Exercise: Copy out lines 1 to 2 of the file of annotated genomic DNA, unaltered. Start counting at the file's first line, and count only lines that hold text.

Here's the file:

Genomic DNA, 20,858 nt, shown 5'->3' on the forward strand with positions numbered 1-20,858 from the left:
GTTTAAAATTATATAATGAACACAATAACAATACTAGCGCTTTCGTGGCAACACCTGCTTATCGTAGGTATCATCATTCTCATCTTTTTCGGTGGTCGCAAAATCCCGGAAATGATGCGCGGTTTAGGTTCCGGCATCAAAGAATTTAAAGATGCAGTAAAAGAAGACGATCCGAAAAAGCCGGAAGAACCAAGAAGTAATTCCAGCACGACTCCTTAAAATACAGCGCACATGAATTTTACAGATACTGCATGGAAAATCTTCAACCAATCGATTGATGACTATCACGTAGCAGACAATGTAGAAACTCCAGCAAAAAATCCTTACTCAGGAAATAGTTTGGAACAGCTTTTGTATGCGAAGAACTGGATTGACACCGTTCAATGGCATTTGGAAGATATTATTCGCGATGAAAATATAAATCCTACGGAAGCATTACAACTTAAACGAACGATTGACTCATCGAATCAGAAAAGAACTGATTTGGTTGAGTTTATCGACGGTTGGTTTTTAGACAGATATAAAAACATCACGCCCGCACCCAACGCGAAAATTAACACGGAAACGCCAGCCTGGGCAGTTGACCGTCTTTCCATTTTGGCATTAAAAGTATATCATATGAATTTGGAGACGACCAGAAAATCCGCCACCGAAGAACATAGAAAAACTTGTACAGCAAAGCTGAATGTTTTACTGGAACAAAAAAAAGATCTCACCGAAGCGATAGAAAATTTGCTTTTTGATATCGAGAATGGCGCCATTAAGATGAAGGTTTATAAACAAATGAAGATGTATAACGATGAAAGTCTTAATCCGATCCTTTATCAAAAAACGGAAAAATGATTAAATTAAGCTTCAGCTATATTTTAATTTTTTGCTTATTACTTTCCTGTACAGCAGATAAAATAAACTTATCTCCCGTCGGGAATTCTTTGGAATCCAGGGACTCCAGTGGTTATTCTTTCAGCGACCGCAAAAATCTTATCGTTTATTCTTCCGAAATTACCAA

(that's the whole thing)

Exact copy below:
Genomic DNA, 20,858 nt, shown 5'->3' on the forward strand with positions numbered 1-20,858 from the left:
GTTTAAAATTATATAATGAACACAATAACAATACTAGCGCTTTCGTGGCAACACCTGCTTATCGTAGGTATCATCATTCTCATCTTTTTCGGTGGTCGCAAAATCCCGGAAATGATGCGCGGTTTAGGTTCCGGCATCAAAGAATTTAAAGATGCAGTAAAAGAAGACGATCCGAAAAAGCCGGAAGAACCAAGAAGTAATTCCAGCACGACTCCTTAAAATACAGCGCACATGAATTTTACAGATACTGCATGGAAAATCTTCAACCAATCGATTGATGACTATCACGTAGCAGACAATGTAGAAACTCCAGCAAAAAATCCTTACTCAGGAAATAGTTTGGAACAGCTTTTGTATGCGAAGAACTGGATTGACACCGTTCAATGGCATTTGGAAGATATTATTCGCGATGAAAATATAAATCCTACGGAAGCATTACAACTTAAACGAACGATTGACTCATCGAATCAGAAAAGAACTGATTTGGTTGAGTTTATCGACGGTTGGTTTTTAGACAGATATAAAAACATCACGCCCGCACCCAACGCGAAAATTAACACGGAAACGCCAGCCTGGGCAGTTGACCGTCTTTCCATTTTGGCATTAAAAGTATATCATATGAATTTGGAGACGACCAGAAAATCCGCCACCGAAGAACATAGAAAAACTTGTACAGCAAAGCTGAATGTTTTACTGGAACAAAAAAAAGATCTCACCGAAGCGATAGAAAATTTGCTTTTTGATATCGAGAATGGCGCCATTAAGATGAAGGTTTATAAACAAATGAAGATGTATAACGATGAAAGTCTTAATCCGATCCTTTATCAAAAAACGGAAAAATGATTAAATTAAGCTTCAGCTATATTTTAATTTTTTGCTTATTACTTTCCTGTACAGCAGATAAAATAAACTTATCTCCCGTCGGGAATTCTTTGGAATCCAGGGACTCCAGTGGTTATTCTTTCAGCGACCGCAAAAATCTTATCGTTTATTCTTCCGAAATTACCAA